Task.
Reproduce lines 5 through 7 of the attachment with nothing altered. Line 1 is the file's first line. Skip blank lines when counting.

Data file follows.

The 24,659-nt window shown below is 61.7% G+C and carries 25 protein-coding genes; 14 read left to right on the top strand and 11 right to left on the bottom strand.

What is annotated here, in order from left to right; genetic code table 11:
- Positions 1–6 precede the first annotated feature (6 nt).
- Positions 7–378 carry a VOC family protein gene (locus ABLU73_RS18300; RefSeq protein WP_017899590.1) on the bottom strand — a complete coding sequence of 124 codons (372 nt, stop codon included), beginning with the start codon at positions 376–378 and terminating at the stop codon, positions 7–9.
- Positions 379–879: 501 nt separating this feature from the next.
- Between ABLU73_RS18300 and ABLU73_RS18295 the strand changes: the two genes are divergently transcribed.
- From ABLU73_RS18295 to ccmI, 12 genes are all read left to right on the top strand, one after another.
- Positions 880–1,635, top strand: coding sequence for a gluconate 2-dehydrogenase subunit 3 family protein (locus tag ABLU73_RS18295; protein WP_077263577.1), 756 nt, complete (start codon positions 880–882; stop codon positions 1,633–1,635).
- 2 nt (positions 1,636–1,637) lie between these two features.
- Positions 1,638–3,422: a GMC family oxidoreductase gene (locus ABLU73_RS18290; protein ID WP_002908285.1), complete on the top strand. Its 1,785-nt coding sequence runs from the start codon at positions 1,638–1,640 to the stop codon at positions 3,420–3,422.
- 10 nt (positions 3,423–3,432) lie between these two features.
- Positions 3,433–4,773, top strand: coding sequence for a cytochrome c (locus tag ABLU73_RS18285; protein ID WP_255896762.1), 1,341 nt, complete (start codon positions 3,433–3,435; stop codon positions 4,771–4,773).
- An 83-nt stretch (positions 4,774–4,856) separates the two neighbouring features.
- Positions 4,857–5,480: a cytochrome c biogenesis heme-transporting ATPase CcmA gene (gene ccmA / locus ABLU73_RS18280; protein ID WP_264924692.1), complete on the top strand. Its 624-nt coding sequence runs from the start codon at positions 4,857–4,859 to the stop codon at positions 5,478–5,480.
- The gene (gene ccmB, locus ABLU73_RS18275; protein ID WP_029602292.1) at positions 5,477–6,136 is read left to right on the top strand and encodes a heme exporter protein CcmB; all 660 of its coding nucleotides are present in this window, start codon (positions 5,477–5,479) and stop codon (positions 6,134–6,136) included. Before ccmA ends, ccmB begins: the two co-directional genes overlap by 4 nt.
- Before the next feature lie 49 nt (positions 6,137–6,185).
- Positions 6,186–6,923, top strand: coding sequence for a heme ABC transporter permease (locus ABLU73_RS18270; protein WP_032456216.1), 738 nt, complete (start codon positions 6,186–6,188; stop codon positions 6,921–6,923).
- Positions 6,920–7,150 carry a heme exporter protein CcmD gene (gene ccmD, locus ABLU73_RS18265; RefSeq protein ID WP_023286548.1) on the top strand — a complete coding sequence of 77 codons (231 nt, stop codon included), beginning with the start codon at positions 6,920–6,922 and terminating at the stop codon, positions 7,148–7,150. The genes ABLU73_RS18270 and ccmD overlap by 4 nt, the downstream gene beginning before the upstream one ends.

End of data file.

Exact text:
- Positions 379–879: 501 nt separating this feature from the next.
- Between ABLU73_RS18300 and ABLU73_RS18295 the strand changes: the two genes are divergently transcribed.
- From ABLU73_RS18295 to ccmI, 12 genes are all read left to right on the top strand, one after another.